A trade meeting between the US and European Union due to take place next month is expected to slip to early next year as the two allies remain deadlocked in talks about steel and critical minerals.
The Trade and Technology Council was meant to take place last month in parallel to the US-EU summit but was postponed to mid-December. The TTC meeting is now likely to happen in early 2024, according to people familiar with the matter.
The delay comes as negotiations to agree on global steel accords and a critical minerals deal have both stalled. Bloomberg previously reported that the US wants to maintain the status quo on steel and aluminum trade for two more years, while the EU is looking for changes to the arrangement as it says it’s unfair and cumbersome.
The TTC has aimed to improve the transatlantic dialogue but fallen short of concrete deliverables on relevant issues, such as answering the question of how to engage with China and how to approach technology issues. Some officials have questioned the relevance of the forum.
The pursuit of a metals accord is aimed at settling a Trump-era dispute sparked by tariffs on European imports on the grounds they posed risks to American national security. Brussels scoffed at that justification and responded with retaliatory measures. The dispute resulted in tariffs on as much as $10 billion in transatlantic trade.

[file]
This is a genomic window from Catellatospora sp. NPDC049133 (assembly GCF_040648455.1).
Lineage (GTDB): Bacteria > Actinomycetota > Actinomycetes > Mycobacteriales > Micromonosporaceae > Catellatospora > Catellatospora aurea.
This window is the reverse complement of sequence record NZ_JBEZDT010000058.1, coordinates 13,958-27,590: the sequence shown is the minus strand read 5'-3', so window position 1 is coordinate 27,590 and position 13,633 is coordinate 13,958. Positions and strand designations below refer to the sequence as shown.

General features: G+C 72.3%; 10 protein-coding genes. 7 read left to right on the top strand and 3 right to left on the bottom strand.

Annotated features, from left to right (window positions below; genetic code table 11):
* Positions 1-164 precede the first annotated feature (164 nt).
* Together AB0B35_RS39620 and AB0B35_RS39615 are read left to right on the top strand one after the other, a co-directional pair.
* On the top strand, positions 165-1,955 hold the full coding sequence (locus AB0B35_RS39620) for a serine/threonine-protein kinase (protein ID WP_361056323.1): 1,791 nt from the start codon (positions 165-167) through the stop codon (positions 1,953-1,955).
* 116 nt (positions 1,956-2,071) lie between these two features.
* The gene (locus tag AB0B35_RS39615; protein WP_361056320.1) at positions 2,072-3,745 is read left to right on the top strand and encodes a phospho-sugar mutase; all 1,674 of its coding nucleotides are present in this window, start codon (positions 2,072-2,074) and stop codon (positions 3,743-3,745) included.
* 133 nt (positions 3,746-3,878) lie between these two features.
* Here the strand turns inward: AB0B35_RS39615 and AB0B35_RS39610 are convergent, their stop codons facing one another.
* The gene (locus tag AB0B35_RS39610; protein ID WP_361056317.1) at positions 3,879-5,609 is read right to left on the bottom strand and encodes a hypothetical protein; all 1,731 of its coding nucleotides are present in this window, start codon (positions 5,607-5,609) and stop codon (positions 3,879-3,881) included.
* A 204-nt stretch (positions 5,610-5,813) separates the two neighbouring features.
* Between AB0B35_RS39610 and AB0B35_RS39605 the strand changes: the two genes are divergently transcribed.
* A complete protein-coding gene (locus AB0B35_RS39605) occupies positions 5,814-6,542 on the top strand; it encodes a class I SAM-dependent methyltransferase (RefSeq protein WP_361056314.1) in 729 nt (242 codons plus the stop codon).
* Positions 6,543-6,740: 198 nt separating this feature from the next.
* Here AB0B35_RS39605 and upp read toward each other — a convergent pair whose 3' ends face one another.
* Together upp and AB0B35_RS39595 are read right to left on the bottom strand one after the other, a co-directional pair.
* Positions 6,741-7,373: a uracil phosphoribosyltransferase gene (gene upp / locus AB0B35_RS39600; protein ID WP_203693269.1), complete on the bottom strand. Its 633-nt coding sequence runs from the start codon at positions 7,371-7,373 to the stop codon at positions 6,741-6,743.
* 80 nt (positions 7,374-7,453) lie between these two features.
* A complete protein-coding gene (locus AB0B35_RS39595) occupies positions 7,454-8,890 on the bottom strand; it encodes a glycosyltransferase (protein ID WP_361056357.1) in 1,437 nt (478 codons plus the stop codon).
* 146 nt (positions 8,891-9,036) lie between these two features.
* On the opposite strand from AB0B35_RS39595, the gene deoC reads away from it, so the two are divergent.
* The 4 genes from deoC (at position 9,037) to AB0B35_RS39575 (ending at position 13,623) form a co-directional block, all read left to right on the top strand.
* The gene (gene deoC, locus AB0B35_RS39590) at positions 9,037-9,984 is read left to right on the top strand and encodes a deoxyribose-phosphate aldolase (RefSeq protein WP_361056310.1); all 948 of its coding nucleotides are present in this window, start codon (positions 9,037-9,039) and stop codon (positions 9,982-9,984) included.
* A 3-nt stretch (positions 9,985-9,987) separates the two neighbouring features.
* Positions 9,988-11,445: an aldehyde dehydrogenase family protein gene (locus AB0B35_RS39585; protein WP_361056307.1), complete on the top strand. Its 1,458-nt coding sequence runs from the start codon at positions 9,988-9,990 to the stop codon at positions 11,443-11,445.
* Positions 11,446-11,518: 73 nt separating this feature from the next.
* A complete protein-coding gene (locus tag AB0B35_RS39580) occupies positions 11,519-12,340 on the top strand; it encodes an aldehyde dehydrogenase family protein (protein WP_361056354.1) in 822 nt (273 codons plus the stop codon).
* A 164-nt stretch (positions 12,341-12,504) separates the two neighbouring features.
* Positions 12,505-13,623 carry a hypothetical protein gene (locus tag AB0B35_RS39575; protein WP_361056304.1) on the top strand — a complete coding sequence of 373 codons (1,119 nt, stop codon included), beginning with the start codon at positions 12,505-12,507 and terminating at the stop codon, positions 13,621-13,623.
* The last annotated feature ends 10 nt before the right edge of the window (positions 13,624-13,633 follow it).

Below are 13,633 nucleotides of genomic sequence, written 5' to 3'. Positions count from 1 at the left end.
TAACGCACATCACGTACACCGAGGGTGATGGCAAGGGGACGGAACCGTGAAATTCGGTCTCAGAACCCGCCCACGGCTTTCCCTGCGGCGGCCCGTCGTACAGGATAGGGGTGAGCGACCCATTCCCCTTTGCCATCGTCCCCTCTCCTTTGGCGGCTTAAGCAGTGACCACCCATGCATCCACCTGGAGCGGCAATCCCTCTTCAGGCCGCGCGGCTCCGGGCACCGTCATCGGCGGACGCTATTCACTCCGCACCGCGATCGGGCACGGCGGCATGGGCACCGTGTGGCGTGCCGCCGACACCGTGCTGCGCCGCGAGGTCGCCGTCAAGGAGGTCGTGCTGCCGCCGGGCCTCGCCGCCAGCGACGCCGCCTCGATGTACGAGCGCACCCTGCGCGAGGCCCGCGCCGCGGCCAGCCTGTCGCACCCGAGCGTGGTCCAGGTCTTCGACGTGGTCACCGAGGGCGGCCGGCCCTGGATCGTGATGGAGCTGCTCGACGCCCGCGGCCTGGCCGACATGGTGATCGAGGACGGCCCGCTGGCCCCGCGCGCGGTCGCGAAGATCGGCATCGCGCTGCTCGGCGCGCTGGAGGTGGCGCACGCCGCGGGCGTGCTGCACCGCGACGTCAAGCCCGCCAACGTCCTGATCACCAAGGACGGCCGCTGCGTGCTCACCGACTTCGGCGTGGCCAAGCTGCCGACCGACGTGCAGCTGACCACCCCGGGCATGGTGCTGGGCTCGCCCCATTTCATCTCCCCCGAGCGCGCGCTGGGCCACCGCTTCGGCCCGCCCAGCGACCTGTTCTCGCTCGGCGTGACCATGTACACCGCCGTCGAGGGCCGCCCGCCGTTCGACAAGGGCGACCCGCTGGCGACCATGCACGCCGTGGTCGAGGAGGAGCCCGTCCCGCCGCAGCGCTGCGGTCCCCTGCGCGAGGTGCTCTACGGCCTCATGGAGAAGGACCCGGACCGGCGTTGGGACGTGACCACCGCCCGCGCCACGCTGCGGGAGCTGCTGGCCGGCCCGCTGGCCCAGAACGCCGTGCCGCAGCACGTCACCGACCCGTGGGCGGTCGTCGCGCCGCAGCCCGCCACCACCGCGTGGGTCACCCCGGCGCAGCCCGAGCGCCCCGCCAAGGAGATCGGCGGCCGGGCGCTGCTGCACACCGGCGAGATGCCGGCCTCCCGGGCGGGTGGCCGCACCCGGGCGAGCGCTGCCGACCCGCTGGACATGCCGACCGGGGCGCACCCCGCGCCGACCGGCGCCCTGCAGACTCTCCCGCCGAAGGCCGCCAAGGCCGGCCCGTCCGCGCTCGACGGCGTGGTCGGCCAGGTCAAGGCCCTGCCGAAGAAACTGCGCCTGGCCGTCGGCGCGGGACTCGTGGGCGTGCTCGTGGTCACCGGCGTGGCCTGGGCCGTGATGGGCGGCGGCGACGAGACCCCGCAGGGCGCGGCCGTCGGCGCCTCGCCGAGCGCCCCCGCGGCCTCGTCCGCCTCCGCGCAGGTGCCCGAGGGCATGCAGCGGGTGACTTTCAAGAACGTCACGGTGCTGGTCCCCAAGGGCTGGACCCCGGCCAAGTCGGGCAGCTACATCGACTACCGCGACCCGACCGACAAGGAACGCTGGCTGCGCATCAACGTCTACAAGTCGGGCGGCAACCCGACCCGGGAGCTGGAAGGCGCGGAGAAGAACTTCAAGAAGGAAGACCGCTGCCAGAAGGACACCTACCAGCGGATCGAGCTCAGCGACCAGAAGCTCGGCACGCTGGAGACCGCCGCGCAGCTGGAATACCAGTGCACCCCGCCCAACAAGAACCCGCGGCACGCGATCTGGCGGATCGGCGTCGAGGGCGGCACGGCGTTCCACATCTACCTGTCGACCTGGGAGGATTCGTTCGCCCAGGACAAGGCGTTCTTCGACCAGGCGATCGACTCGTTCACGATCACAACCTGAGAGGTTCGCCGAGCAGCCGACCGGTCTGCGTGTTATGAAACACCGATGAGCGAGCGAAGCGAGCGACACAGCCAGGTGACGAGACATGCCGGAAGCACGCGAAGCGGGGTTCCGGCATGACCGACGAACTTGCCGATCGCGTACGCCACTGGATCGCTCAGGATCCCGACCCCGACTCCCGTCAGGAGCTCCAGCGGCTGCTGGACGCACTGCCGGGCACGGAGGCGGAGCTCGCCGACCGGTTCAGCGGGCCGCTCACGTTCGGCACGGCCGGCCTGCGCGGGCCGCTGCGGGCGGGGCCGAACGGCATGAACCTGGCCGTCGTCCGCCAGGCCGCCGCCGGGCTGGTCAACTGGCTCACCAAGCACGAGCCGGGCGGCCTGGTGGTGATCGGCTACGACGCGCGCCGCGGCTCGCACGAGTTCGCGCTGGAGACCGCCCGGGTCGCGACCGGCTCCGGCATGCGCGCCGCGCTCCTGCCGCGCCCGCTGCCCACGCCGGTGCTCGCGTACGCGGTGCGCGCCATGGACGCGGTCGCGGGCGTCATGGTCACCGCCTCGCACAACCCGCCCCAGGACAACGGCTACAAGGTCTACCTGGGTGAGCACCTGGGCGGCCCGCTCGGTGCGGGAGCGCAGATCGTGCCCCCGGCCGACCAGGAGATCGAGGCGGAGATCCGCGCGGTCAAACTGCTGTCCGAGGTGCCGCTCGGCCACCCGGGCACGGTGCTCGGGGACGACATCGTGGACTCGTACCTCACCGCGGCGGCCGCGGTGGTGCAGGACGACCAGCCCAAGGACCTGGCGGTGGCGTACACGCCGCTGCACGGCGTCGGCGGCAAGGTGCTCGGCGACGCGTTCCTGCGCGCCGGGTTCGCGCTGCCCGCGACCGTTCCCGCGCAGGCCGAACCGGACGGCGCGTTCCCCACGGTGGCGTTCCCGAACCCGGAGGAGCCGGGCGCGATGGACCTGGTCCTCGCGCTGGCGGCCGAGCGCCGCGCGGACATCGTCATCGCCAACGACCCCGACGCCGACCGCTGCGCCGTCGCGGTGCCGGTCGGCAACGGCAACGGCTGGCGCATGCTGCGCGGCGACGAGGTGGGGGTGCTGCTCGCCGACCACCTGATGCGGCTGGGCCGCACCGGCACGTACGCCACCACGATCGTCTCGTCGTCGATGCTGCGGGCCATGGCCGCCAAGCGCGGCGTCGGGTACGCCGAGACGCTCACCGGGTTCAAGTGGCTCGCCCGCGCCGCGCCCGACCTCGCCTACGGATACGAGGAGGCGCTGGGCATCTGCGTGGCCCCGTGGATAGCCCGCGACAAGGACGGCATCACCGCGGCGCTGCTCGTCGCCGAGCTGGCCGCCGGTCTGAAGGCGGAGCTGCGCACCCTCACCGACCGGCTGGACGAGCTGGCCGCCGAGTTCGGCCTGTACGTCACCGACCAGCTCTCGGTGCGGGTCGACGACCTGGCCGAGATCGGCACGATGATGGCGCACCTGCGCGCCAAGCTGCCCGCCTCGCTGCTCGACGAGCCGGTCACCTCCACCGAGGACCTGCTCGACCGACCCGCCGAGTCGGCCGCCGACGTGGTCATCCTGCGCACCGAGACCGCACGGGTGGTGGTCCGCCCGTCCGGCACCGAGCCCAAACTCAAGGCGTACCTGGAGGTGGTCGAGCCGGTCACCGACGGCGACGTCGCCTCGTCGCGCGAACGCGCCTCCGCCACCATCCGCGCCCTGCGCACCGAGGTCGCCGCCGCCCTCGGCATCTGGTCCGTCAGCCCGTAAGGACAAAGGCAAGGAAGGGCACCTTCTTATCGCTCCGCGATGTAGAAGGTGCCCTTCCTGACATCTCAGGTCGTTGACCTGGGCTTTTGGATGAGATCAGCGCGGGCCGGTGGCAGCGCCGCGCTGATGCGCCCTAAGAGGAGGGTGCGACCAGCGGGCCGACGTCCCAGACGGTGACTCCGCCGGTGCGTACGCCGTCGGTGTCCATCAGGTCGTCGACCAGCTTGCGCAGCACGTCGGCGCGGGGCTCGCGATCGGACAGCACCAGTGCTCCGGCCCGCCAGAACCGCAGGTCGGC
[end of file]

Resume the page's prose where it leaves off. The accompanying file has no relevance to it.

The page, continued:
The two sides reached a temporary truce in 2021, which expires at year-end, to provide time to negotiate a lasting agreement.
As part of the temporary arrangements, the US partly removed the Trump measure and introduced a set of tariff-rate quotas above which duties on the metals are applied, while the EU froze all of its restrictive measures. That has created an unbalanced situation that has seen EU exporters pay over $350 million a year in duties, said the people, who spoke on the condition of anonymity.
Meanwhile, talks to agree on a critical minerals agreement needed to allow European companies to access some of the benefits of the green subsidies in the Inflation Reduction Act remain stalled over labor rights, said the people.
(By Alberto Nardelli)